Fe-doping in TiO2 has been proven to improve several of its properties, including the photocatalytic activity. Time-differential perturbed angular correlation (TDPAC) as the applied spectroscopy method is particularly interesting because it can probe the electric and magnetic interactions on a local atomic scale. In this work the hyperfine interactions on 111Cd atoms substituting Ti atoms in TiO2 due to nearby Fe atoms also diluted within the TiO2 lattice were measured as a function of temperature. The results review two fractions with distinct quadrupole interaction parameters. One site, occupied by the 111Cd probes, presents the smaller quadrupole interaction frequency, namely υq1 = 45 MHz, and can be ascribed to sites that are more distant from the Fe substitutional site whereas the second site characterized with υq2 = 62 MHz is related to Cd probe atoms that are closer to the Fe defect. Additionally, the system has been characterized using electron dispersive spectroscopy.

Pure or Fe-doped TiO2 can be used as photocatalyst for water purification or energy converter in solar cells, besides technology applications in the electronics industry.1–4 Furthermore, Fe doping has been proven to improve the photocatalytic activity of titanium oxide and makes possible the absorption of light at a higher wavelength.1 

The TiO2 was one of the first material to being investigated as diluted magnetic semiconductor (DMS) and ferromagnetism was first reported by Matsumoto et al5 in a study done by the addition of Co in the system. The origin of the ferromagnetic coupling is still unknown and is being studied diligently in recent years, and many times this ferromagnetism was associated with the presence of clusters of Co (TC ≈ 1180 K).6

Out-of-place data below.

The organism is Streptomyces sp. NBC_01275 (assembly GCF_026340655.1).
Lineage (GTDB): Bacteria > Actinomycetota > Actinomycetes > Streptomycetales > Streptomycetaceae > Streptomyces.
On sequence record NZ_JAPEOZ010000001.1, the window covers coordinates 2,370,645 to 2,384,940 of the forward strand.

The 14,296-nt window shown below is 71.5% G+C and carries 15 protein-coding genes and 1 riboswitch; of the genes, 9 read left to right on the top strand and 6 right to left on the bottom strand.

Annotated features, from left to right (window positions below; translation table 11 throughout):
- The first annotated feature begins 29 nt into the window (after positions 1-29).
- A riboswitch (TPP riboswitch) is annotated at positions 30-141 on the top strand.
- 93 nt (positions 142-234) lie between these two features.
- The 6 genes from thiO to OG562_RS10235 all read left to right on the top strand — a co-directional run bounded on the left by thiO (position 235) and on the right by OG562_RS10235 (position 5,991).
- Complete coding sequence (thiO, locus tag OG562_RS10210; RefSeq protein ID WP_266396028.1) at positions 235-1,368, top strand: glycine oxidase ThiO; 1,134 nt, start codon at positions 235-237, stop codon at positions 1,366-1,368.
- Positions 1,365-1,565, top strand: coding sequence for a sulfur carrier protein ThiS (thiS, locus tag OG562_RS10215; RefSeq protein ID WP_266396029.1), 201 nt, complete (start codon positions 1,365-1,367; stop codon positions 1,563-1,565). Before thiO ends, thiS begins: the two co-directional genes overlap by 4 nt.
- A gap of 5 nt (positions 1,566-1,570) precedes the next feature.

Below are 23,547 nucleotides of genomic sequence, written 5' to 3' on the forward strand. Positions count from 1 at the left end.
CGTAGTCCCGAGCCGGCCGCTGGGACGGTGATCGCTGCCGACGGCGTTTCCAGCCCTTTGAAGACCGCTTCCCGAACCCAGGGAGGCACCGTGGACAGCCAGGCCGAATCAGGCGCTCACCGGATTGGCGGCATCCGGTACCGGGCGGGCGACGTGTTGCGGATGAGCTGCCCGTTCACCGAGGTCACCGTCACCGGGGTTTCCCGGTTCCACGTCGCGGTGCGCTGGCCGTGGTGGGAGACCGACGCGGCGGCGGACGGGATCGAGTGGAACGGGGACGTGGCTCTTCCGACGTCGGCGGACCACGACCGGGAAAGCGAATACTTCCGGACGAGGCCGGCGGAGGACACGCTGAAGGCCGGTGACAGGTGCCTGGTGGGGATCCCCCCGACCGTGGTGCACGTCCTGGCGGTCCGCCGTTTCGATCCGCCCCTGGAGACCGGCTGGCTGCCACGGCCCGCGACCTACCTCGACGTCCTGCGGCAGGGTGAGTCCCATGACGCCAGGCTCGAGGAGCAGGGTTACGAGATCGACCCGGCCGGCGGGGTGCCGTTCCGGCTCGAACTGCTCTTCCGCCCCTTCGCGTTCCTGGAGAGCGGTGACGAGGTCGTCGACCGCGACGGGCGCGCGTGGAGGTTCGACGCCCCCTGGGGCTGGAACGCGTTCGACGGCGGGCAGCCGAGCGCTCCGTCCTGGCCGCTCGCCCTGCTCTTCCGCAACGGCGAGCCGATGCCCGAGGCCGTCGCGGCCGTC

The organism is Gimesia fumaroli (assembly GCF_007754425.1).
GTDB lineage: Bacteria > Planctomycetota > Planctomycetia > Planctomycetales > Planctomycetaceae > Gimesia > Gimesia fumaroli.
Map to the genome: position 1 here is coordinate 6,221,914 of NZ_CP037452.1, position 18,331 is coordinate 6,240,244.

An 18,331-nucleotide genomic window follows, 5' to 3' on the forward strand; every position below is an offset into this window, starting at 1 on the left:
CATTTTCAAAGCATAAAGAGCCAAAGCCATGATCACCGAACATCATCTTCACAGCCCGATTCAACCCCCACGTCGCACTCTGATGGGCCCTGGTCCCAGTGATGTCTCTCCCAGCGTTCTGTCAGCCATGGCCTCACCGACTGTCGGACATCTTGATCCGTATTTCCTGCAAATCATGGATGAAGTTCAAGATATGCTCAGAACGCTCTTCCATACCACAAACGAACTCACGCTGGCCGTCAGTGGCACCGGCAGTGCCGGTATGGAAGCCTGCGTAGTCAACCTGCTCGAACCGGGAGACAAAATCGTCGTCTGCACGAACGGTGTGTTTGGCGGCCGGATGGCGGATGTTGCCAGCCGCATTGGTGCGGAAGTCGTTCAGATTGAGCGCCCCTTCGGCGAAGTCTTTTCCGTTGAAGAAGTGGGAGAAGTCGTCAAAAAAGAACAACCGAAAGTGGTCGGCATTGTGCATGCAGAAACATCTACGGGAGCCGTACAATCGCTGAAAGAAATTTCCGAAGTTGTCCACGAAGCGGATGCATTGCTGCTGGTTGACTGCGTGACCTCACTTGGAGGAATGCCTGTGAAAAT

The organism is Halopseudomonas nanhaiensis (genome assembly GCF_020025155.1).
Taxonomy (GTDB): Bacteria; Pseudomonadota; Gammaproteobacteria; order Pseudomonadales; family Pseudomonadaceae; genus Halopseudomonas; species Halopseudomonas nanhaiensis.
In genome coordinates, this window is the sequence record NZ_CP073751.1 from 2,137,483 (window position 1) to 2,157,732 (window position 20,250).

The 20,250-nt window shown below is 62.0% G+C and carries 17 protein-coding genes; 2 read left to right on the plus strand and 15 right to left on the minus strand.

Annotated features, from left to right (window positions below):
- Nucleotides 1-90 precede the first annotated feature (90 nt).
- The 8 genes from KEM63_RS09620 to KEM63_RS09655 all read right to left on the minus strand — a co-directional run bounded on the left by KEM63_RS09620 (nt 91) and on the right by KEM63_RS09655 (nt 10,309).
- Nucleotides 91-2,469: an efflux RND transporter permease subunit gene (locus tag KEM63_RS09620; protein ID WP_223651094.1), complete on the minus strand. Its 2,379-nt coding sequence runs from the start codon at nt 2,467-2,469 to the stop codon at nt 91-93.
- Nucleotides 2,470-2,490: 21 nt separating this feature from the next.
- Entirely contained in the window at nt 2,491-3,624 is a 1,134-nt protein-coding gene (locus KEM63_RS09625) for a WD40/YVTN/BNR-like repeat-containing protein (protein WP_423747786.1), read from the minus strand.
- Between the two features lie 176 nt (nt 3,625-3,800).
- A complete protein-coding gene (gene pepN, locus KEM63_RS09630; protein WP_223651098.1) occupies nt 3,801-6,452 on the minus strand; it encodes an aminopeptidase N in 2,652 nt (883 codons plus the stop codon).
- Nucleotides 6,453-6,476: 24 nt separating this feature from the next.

Following the earliest publication of the work of Dietl et al7 several studies have been published investigating the candidates for DMS through measurements and first-principles calculations; one of the most frequent observations was an interaction that would be responsible for magnetism, whose range is determined by the polaron and works for low concentrations of TM associated to oxygen vacancies.

The charge distribution at the 111In(111Cd) induces an electric field gradient (EFG), which modulates the half-life histogram of the intermediate state (84.5 ns). Due to suitable nuclear properties and relative long half-life of the probe, it’s possible to follow the evolution of phase transitions as a function of temperature with high sensitivity. The TDPAC technique measures the perturbation function R(t) ≈ A22G22(t) for different perturbation factors G22(t), as shown in Equation 1, valid for spin 5/2.

G22t=n=03sn(η)cosωnt.
(1)

The observable ωn frequencies are given by ωn = 6ωQCn(η) respectively. The coefficient Cn can be numerically calculated for a known η.8 The coefficients sn denote the amplitudes of the transition frequencies ωn and are summations of Wigner 3j-symbols products running over the allowed magnetic splitting hyperfine states.9 If there are probe atoms exposed to j different lattice environments, and each of them creates a characteristic field gradient at fraction f of probe atom sites, the perturbation function becomes Rt=A22jfjG22jt.